These images are the result of a commission to document the neonatal special care unit in the Jessop Wing of the Royal Hallamshire Hospital in Sheffield. The commission was to produce photography to be displayed in the corridor leading to the unit, to demonstrate that despite the medicalised environment, parents are not alone and are still able to actuallyparent their new babies here.

The rooms on the unit are muted and calm. Lights are kept low and curtains are drawn to protect newborn eyes. There is a feeling of being outside of normal time here. Many of the mums on the unit are here for several weeks or months. There is a lot of waiting. Staffing levels are high and technology blinks. People are weary, but they are very well cared for.

Few expect to end up on a ward like this after giving birth, but about 10 percent of babies born in the UK do require extra help. Incredible care is available through the NHS.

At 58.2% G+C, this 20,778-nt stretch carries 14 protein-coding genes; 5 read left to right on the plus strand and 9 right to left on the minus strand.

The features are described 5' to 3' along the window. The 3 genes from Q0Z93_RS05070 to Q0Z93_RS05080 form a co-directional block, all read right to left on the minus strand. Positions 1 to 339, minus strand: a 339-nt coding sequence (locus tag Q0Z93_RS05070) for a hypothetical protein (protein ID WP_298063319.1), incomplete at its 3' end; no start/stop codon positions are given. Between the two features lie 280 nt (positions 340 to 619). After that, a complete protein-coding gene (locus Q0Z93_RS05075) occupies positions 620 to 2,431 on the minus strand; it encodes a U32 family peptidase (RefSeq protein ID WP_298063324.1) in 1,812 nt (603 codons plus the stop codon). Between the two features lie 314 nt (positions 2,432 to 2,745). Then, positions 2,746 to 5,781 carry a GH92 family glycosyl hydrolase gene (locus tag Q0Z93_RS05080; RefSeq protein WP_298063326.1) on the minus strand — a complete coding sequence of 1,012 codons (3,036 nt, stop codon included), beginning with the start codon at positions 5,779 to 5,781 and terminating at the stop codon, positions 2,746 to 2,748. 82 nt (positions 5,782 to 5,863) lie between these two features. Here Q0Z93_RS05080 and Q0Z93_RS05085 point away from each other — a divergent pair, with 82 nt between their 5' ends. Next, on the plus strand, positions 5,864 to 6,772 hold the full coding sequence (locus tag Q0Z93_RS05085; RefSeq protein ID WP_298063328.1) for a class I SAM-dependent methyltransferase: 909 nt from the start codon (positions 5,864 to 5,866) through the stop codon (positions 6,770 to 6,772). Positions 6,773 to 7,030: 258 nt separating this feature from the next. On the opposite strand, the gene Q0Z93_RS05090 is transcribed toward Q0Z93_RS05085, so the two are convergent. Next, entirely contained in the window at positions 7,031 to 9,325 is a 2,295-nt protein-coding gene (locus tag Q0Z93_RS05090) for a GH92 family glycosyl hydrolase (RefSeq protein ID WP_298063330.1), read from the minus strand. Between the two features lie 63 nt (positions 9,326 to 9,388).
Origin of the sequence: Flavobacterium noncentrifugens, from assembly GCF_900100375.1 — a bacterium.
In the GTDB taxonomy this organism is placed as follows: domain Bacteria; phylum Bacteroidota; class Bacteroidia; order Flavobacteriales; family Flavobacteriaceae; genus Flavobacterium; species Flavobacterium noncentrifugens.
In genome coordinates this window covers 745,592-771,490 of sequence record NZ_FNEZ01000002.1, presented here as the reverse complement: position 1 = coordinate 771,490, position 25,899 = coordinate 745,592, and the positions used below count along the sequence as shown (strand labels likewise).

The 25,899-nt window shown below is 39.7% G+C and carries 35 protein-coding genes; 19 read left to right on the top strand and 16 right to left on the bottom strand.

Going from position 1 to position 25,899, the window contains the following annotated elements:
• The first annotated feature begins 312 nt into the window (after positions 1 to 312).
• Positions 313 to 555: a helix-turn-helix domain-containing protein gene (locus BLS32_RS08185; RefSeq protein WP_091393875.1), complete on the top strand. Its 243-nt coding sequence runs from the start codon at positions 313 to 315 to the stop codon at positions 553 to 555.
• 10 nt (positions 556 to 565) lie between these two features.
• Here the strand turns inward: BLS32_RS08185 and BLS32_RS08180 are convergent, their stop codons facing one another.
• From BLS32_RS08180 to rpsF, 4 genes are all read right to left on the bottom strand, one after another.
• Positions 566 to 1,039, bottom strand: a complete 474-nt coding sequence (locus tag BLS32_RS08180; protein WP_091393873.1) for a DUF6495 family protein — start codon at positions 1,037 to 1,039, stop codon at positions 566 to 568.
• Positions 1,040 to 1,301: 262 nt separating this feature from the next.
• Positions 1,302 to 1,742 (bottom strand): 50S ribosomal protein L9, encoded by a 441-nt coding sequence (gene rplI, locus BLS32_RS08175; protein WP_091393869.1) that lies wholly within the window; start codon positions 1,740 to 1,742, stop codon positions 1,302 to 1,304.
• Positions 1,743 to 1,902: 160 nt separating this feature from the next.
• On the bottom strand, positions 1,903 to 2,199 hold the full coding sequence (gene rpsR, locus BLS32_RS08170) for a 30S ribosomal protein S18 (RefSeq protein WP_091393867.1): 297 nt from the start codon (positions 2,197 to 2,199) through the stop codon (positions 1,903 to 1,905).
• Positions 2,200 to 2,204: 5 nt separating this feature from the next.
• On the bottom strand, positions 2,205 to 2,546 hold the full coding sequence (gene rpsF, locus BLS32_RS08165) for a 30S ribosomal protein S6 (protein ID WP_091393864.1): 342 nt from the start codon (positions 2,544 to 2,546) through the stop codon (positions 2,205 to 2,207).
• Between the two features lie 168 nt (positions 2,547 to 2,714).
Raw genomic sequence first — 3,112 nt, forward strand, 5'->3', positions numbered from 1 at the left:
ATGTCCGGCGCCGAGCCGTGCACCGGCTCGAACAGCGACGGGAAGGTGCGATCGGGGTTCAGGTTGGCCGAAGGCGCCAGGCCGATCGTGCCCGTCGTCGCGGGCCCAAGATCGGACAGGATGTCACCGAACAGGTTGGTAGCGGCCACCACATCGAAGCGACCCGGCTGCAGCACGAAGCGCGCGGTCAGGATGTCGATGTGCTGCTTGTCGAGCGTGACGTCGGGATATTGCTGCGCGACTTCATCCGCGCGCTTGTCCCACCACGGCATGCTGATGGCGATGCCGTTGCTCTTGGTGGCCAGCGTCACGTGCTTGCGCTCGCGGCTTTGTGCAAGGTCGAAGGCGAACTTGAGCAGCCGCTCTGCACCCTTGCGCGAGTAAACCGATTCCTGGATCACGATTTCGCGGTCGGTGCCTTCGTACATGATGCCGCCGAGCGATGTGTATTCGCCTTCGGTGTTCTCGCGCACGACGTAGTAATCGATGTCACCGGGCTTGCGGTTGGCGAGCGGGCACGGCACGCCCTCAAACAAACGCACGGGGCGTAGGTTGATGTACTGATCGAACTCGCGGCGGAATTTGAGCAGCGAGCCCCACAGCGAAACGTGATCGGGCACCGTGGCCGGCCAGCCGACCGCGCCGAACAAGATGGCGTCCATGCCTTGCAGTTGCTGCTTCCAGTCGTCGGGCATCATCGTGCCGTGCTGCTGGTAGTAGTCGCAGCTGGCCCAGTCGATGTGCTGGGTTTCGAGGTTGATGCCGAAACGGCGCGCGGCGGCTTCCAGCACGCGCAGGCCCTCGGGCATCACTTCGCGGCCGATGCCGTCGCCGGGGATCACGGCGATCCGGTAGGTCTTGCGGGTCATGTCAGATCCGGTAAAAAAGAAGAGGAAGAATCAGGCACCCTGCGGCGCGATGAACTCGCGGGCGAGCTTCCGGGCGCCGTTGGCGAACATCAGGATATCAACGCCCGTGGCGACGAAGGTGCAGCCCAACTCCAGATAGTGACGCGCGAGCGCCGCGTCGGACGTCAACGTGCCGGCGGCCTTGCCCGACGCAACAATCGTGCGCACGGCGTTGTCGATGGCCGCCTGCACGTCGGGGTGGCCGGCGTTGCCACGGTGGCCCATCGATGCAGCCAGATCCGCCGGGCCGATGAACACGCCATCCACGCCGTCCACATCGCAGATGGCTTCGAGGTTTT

It’s more important than ever to show what hospitals do, where our money goes, and the care that is available should we need it. On a neonatal ward, this is shown in a way that only the most disconnected could dismiss. We could all have been here, or know someone here. Many will be here in the future. In a less egalitarian system, some of these families would be starting new lives with medical bills that would bankrupt them.

Thank you to the mums, dads and families who allowed me to photograph them.